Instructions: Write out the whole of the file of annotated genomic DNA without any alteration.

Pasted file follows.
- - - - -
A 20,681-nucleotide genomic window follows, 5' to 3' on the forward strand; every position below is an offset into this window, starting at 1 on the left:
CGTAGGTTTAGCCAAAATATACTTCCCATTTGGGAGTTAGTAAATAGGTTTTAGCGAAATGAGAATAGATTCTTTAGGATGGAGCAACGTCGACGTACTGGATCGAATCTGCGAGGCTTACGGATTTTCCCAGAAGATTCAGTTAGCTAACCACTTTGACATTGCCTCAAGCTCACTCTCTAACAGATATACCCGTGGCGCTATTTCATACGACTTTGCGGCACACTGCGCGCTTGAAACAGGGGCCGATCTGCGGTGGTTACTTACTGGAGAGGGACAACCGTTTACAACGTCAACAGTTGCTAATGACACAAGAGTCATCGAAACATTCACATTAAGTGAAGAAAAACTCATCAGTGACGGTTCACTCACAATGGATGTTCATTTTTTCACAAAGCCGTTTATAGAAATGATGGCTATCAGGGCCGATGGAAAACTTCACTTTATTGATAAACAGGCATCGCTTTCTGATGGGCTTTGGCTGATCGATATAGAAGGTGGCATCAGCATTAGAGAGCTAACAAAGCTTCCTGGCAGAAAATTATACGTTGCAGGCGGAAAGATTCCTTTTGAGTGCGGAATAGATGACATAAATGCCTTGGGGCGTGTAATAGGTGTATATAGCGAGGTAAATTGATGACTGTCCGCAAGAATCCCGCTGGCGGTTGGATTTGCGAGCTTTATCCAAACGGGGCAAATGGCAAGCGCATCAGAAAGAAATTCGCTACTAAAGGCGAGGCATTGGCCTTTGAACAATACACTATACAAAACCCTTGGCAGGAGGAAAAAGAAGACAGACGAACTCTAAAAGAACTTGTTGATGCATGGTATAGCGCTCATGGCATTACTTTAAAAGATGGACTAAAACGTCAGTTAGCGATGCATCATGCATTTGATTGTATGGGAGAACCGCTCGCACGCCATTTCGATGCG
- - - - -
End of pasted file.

A 20,681-nucleotide genomic window follows, 5' to 3' on the forward strand; every position below is an offset into this window, starting at 1 on the left:
CGTAGGTTTAGCCAAAATATACTTCCCATTTGGGAGTTAGTAAATAGGTTTTAGCGAAATGAGAATAGATTCTTTAGGATGGAGCAACGTCGACGTACTGGATCGAATCTGCGAGGCTTACGGATTTTCCCAGAAGATTCAGTTAGCTAACCACTTTGACATTGCCTCAAGCTCACTCTCTAACAGATATACCCGTGGCGCTATTTCATACGACTTTGCGGCACACTGCGCGCTTGAAACAGGGGCCGATCTGCGGTGGTTACTTACTGGAGAGGGACAACCGTTTACAACGTCAACAGTTGCTAATGACACAAGAGTCATCGAAACATTCACATTAAGTGAAGAAAAACTCATCAGTGACGGTTCACTCACAATGGATGTTCATTTTTTCACAAAGCCGTTTATAGAAATGATGGCTATCAGGGCCGATGGAAAACTTCACTTTATTGATAAACAGGCATCGCTTTCTGATGGGCTTTGGCTGATCGATATAGAAGGTGGCATCAGCATTAGAGAGCTAACAAAGCTTCCTGGCAGAAAATTATACGTTGCAGGCGGAAAGATTCCTTTTGAGTGCGGAATAGATGACATAAATGCCTTGGGGCGTGTAATAGGTGTATATAGCGAGGTAAATTGATGACTGTCCGCAAGAATCCCGCTGGCGGTTGGATTTGCGAGCTTTATCCAAACGGGGCAAATGGCAAGCGCATCAGAAAGAAATTCGCTACTAAAGGCGAGGCATTGGCCTTTGAACAATACACTATACAAAACCCTTGGCAGGAGGAAAAAGAAGACAGACGAACTCTAAAAGAACTTGTTGATGCATGGTATAGCGCTCATGGCATTACTTTAAAAGATGGACTAAAACGTCAGTTAGCGATGCATCATGCATTTGATTGTATGGGAGAACCGCTCGCACGCCATTTCGATGCG